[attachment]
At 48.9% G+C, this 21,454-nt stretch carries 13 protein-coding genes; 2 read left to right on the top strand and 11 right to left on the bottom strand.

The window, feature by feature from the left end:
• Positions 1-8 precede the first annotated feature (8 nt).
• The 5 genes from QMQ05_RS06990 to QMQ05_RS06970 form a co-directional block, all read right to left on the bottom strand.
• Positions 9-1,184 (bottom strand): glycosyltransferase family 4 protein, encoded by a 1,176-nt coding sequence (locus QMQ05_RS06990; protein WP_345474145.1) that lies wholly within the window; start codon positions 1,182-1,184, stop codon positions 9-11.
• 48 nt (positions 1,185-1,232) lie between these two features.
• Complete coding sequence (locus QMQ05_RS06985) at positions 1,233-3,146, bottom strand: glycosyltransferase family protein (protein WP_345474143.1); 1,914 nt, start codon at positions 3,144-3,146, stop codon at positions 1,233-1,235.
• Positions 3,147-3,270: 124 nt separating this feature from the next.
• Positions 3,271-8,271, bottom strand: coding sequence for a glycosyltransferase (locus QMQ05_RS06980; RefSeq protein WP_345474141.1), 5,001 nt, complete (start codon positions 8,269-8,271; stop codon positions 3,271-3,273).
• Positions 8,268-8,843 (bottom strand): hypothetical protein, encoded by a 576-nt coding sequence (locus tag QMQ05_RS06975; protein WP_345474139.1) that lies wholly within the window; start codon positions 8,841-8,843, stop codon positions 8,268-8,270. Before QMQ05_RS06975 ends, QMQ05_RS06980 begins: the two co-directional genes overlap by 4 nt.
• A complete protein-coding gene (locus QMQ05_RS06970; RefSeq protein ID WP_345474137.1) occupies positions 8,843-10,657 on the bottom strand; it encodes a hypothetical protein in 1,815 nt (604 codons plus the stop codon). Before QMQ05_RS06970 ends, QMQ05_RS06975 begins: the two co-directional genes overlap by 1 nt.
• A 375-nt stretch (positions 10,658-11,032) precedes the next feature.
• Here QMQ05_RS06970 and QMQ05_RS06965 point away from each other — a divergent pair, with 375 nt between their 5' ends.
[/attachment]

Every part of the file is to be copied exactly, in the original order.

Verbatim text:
At 48.9% G+C, this 21,454-nt stretch carries 13 protein-coding genes; 2 read left to right on the top strand and 11 right to left on the bottom strand.

The window, feature by feature from the left end:
• Positions 1-8 precede the first annotated feature (8 nt).
• The 5 genes from QMQ05_RS06990 to QMQ05_RS06970 form a co-directional block, all read right to left on the bottom strand.
• Positions 9-1,184 (bottom strand): glycosyltransferase family 4 protein, encoded by a 1,176-nt coding sequence (locus QMQ05_RS06990; protein WP_345474145.1) that lies wholly within the window; start codon positions 1,182-1,184, stop codon positions 9-11.
• 48 nt (positions 1,185-1,232) lie between these two features.
• Complete coding sequence (locus QMQ05_RS06985) at positions 1,233-3,146, bottom strand: glycosyltransferase family protein (protein WP_345474143.1); 1,914 nt, start codon at positions 3,144-3,146, stop codon at positions 1,233-1,235.
• Positions 3,147-3,270: 124 nt separating this feature from the next.
• Positions 3,271-8,271, bottom strand: coding sequence for a glycosyltransferase (locus QMQ05_RS06980; RefSeq protein WP_345474141.1), 5,001 nt, complete (start codon positions 8,269-8,271; stop codon positions 3,271-3,273).
• Positions 8,268-8,843 (bottom strand): hypothetical protein, encoded by a 576-nt coding sequence (locus tag QMQ05_RS06975; protein WP_345474139.1) that lies wholly within the window; start codon positions 8,841-8,843, stop codon positions 8,268-8,270. Before QMQ05_RS06975 ends, QMQ05_RS06980 begins: the two co-directional genes overlap by 4 nt.
• A complete protein-coding gene (locus QMQ05_RS06970; RefSeq protein ID WP_345474137.1) occupies positions 8,843-10,657 on the bottom strand; it encodes a hypothetical protein in 1,815 nt (604 codons plus the stop codon). Before QMQ05_RS06970 ends, QMQ05_RS06975 begins: the two co-directional genes overlap by 1 nt.
• A 375-nt stretch (positions 10,658-11,032) precedes the next feature.
• Here QMQ05_RS06970 and QMQ05_RS06965 point away from each other — a divergent pair, with 375 nt between their 5' ends.